Professor John Tukey suggested the following two problems to the author: given that $X_1, X_2, \cdots, X_n$ are normally and independently distributed with unknown means $\mu_1, \mu_2, \cdots, \mu_n$ and given variance $\sigma^2$; PROBLEM A: Find a $\beta$-level confidence interval of the form $g(x_1, \cdots, x_n) \geqq \mu_1, \cdots, \mu_n \geqq - \infty.$ PROBLEM B: Find a $\beta$-level confidence interval of the form $g(x_1, \cdots, x_n) \geqq \mu_1, \cdots, \mu_n \geqq h(x_1, \cdots, x_n).$ The main result of the paper is the nonexistence of intervals satisfying mild regularity conditions and having an exact confidence level (unless $n = 1$ or $\beta = 0, 1)$. However for each problem an interval is given for which the confidence level is greater than or equal to $\beta$ (formulas (2.1), (4.1)); these intervals are apparently shorter than those previously used in practice. Also the procedure for obtaining any interval with at least $\beta$ confidence is described. Some results are discussed for distributions other than the normal.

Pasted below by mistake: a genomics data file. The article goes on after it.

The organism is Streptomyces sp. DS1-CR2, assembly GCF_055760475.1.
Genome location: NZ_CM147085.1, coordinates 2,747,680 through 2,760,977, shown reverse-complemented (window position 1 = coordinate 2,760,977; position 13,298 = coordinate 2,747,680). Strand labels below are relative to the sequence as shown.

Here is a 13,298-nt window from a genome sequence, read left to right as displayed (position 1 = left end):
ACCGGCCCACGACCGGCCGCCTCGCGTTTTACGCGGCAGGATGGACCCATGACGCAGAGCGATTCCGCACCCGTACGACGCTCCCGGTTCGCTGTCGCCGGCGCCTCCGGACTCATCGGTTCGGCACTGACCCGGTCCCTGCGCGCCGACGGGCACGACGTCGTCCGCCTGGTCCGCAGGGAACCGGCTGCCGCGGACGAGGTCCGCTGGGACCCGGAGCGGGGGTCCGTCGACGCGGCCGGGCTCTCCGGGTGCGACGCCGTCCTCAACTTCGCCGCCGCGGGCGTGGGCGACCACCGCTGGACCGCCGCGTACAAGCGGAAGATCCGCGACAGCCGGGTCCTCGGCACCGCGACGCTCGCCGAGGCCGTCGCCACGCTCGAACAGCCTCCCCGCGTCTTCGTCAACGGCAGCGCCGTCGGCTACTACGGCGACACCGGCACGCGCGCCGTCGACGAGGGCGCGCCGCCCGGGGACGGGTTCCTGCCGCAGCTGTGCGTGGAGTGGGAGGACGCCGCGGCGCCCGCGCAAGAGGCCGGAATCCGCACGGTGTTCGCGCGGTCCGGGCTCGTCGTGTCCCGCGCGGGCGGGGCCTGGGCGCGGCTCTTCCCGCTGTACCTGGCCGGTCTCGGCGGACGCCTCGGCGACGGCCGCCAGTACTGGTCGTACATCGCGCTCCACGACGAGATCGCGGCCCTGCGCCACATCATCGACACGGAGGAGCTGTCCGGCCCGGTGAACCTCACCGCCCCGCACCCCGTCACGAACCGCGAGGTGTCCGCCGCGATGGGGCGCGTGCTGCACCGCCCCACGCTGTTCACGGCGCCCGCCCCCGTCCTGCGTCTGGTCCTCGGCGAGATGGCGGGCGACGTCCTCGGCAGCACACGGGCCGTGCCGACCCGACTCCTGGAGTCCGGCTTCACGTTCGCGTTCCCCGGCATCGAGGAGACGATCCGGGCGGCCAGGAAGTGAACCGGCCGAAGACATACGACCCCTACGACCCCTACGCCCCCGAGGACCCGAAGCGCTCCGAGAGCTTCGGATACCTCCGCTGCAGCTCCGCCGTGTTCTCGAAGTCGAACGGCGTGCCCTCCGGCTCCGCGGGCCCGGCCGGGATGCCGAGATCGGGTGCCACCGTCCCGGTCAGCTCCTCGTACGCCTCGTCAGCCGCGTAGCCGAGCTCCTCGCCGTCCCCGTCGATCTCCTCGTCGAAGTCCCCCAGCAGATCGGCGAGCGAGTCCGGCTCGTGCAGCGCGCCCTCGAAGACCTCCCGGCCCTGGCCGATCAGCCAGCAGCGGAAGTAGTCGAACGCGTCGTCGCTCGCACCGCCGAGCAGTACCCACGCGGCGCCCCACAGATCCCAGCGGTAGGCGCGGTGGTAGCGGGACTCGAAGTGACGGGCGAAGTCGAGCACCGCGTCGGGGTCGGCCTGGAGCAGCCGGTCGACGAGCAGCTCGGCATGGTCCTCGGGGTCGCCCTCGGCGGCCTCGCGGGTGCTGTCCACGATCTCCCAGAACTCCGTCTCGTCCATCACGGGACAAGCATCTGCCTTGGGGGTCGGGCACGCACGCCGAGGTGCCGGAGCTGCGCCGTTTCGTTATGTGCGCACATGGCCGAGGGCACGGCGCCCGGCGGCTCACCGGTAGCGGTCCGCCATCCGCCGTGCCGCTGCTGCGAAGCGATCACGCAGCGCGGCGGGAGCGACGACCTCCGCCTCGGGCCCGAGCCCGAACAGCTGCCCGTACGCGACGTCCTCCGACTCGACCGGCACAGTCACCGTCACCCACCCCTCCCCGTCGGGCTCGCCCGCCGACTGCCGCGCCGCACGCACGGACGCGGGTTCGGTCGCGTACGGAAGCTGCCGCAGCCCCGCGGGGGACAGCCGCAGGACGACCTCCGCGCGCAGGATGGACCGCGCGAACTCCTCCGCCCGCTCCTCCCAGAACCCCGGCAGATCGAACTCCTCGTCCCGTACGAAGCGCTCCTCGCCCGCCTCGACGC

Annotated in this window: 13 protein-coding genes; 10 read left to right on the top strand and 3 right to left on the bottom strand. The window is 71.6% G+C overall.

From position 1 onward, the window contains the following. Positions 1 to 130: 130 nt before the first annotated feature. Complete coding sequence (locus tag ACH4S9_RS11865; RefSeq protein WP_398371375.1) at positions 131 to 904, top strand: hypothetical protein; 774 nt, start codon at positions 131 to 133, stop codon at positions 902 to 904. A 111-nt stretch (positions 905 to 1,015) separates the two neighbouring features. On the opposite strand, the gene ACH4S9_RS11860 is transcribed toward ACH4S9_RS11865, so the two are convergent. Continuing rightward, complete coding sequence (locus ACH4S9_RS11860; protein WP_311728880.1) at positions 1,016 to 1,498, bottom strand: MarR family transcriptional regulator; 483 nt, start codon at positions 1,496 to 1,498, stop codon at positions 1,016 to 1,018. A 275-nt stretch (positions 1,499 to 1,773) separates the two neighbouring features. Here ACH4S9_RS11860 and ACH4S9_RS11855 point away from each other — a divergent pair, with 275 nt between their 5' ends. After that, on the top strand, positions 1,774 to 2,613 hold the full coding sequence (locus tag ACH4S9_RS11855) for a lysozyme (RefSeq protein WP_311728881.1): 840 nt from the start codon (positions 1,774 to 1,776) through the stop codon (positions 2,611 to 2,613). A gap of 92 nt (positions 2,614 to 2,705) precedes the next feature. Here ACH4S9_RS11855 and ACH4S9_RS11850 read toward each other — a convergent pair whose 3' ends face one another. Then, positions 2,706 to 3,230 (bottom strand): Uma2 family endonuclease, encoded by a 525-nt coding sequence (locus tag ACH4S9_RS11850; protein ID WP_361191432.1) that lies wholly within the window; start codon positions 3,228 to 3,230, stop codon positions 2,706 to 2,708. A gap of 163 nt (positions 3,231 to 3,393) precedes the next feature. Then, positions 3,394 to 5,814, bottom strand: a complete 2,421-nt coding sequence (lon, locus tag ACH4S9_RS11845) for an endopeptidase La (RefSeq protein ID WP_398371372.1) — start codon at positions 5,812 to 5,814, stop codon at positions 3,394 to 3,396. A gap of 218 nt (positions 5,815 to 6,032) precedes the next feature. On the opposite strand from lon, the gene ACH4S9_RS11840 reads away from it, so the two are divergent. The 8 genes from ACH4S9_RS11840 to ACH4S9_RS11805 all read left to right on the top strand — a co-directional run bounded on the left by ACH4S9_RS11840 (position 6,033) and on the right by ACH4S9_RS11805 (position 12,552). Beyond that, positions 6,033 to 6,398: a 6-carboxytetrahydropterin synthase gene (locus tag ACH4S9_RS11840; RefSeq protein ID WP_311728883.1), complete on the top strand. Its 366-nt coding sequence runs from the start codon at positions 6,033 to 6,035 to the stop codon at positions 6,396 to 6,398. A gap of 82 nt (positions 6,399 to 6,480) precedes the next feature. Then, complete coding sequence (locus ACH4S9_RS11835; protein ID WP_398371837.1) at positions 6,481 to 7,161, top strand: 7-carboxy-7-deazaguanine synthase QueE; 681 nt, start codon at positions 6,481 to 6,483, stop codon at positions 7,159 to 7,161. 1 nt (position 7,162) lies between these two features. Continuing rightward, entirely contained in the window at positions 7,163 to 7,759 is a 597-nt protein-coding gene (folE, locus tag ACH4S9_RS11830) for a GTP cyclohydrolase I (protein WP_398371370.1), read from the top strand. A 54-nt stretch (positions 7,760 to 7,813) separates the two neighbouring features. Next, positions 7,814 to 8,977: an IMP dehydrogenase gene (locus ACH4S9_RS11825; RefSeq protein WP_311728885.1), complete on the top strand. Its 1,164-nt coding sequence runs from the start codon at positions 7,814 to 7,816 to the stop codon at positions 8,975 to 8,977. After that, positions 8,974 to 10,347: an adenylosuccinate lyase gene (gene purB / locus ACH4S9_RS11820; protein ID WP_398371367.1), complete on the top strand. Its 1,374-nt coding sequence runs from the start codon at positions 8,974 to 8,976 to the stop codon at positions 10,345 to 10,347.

"Confidence Bounds for a set of Means." Ann. Math. Statist. 23 (4) 575 - 585, December, 1952. https://doi.org/10.1214/aoms/1177729336